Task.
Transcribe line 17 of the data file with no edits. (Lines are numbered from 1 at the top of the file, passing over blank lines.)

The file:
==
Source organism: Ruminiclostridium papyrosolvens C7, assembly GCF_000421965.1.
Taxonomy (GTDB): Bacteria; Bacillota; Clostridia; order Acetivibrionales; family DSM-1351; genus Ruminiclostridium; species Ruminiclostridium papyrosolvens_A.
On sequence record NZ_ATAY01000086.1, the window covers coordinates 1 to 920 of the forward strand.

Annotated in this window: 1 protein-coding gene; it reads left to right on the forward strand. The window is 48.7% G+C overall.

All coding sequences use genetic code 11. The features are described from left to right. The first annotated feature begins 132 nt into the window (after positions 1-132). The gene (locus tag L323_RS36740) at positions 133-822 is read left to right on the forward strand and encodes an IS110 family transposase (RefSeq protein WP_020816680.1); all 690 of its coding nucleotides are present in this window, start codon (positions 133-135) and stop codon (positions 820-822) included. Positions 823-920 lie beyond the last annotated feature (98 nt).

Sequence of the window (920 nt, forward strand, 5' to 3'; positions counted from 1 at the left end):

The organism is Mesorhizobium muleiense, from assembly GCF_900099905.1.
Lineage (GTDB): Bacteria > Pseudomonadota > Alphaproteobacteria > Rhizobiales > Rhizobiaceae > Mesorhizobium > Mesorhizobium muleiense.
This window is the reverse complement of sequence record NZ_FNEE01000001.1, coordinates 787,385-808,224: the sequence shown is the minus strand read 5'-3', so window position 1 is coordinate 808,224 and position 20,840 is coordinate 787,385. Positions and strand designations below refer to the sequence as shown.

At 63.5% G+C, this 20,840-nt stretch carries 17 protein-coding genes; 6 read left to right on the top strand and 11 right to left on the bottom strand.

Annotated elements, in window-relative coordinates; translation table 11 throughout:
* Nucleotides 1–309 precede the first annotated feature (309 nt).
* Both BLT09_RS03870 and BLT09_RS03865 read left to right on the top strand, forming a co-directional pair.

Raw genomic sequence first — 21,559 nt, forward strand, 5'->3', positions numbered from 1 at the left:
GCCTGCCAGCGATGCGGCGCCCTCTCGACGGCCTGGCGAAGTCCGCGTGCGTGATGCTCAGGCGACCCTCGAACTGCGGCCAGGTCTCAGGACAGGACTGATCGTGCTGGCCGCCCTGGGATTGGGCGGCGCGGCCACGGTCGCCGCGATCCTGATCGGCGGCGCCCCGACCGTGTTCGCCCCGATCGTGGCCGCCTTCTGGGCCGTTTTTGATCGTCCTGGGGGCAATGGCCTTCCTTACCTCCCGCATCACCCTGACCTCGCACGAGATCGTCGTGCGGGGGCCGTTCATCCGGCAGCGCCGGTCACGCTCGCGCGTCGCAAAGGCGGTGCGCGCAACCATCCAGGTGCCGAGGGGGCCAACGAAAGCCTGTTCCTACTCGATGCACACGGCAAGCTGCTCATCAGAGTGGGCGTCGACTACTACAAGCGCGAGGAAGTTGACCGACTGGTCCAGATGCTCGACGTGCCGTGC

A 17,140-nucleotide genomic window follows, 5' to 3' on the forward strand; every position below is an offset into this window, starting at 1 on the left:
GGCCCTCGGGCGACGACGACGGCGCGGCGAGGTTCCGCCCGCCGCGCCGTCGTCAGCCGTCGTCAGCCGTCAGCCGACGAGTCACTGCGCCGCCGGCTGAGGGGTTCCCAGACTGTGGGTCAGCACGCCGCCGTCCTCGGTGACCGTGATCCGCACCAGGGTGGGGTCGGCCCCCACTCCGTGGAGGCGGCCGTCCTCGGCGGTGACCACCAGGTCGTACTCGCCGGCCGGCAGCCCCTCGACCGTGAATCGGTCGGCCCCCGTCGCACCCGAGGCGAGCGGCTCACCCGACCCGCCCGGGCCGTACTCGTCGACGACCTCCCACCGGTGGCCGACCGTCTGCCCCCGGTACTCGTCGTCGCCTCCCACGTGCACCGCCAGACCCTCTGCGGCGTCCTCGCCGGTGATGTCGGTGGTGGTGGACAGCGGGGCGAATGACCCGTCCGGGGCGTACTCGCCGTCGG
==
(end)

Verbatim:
GGCCCTCGGGCGACGACGACGGCGCGGCGAGGTTCCGCCCGCCGCGCCGTCGTCAGCCGTCGTCAGCCGTCAGCCGACGAGTCACTGCGCCGCCGGCTGAGGGGTTCCCAGACTGTGGGTCAGCACGCCGCCGTCCTCGGTGACCGTGATCCGCACCAGGGTGGGGTCGGCCCCCACTCCGTGGAGGCGGCCGTCCTCGGCGGTGACCACCAGGTCGTACTCGCCGGCCGGCAGCCCCTCGACCGTGAATCGGTCGGCCCCCGTCGCACCCGAGGCGAGCGGCTCACCCGACCCGCCCGGGCCGTACTCGTCGACGACCTCCCACCGGTGGCCGACCGTCTGCCCCCGGTACTCGTCGTCGCCTCCCACGTGCACCGCCAGACCCTCTGCGGCGTCCTCGCCGGTGATGTCGGTGGTGGTGGACAGCGGGGCGAATGACCCGTCCGGGGCGTACTCGCCGTCGG